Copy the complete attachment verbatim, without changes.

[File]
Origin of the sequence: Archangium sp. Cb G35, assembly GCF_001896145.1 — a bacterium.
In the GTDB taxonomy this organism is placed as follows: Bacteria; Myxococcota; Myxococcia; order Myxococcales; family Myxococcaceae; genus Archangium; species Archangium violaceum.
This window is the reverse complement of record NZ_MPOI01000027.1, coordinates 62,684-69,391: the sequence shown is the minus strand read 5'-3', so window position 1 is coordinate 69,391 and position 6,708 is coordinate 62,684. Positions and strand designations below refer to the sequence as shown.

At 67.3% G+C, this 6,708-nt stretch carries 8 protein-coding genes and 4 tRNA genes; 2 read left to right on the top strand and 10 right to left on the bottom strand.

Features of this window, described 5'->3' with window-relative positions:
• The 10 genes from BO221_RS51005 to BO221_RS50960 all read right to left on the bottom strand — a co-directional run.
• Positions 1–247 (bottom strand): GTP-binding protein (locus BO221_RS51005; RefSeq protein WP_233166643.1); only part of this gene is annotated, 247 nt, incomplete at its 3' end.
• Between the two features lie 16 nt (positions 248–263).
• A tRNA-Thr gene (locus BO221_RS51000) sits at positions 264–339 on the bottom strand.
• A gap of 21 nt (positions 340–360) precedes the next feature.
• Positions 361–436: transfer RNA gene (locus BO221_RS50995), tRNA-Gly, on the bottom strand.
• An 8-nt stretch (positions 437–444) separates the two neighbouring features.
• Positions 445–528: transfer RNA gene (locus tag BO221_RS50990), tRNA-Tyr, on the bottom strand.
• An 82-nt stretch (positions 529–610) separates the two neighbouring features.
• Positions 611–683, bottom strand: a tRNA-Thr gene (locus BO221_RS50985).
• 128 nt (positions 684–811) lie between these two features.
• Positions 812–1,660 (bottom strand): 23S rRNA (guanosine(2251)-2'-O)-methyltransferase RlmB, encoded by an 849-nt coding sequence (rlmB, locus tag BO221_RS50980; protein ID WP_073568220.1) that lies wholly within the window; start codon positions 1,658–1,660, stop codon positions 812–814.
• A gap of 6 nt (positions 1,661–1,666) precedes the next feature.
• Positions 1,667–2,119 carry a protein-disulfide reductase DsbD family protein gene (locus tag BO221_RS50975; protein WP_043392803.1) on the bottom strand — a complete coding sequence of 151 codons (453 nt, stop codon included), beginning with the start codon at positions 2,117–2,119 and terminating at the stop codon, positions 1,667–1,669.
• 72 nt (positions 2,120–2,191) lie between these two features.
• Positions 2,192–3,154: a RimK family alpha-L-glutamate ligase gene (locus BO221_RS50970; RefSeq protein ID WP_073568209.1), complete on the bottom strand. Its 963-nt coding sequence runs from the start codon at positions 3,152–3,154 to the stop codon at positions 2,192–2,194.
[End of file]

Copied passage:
Origin of the sequence: Archangium sp. Cb G35, assembly GCF_001896145.1 — a bacterium.
In the GTDB taxonomy this organism is placed as follows: Bacteria; Myxococcota; Myxococcia; order Myxococcales; family Myxococcaceae; genus Archangium; species Archangium violaceum.
This window is the reverse complement of record NZ_MPOI01000027.1, coordinates 62,684-69,391: the sequence shown is the minus strand read 5'-3', so window position 1 is coordinate 69,391 and position 6,708 is coordinate 62,684. Positions and strand designations below refer to the sequence as shown.

At 67.3% G+C, this 6,708-nt stretch carries 8 protein-coding genes and 4 tRNA genes; 2 read left to right on the top strand and 10 right to left on the bottom strand.

Features of this window, described 5'->3' with window-relative positions:
• The 10 genes from BO221_RS51005 to BO221_RS50960 all read right to left on the bottom strand — a co-directional run.
• Positions 1–247 (bottom strand): GTP-binding protein (locus BO221_RS51005; RefSeq protein WP_233166643.1); only part of this gene is annotated, 247 nt, incomplete at its 3' end.
• Between the two features lie 16 nt (positions 248–263).
• A tRNA-Thr gene (locus BO221_RS51000) sits at positions 264–339 on the bottom strand.
• A gap of 21 nt (positions 340–360) precedes the next feature.
• Positions 361–436: transfer RNA gene (locus BO221_RS50995), tRNA-Gly, on the bottom strand.
• An 8-nt stretch (positions 437–444) separates the two neighbouring features.
• Positions 445–528: transfer RNA gene (locus tag BO221_RS50990), tRNA-Tyr, on the bottom strand.
• An 82-nt stretch (positions 529–610) separates the two neighbouring features.
• Positions 611–683, bottom strand: a tRNA-Thr gene (locus BO221_RS50985).
• 128 nt (positions 684–811) lie between these two features.
• Positions 812–1,660 (bottom strand): 23S rRNA (guanosine(2251)-2'-O)-methyltransferase RlmB, encoded by an 849-nt coding sequence (rlmB, locus tag BO221_RS50980; protein ID WP_073568220.1) that lies wholly within the window; start codon positions 1,658–1,660, stop codon positions 812–814.
• A gap of 6 nt (positions 1,661–1,666) precedes the next feature.
• Positions 1,667–2,119 carry a protein-disulfide reductase DsbD family protein gene (locus tag BO221_RS50975; protein WP_043392803.1) on the bottom strand — a complete coding sequence of 151 codons (453 nt, stop codon included), beginning with the start codon at positions 2,117–2,119 and terminating at the stop codon, positions 1,667–1,669.
• 72 nt (positions 2,120–2,191) lie between these two features.
• Positions 2,192–3,154: a RimK family alpha-L-glutamate ligase gene (locus BO221_RS50970; RefSeq protein ID WP_073568209.1), complete on the bottom strand. Its 963-nt coding sequence runs from the start codon at positions 3,152–3,154 to the stop codon at positions 2,192–2,194.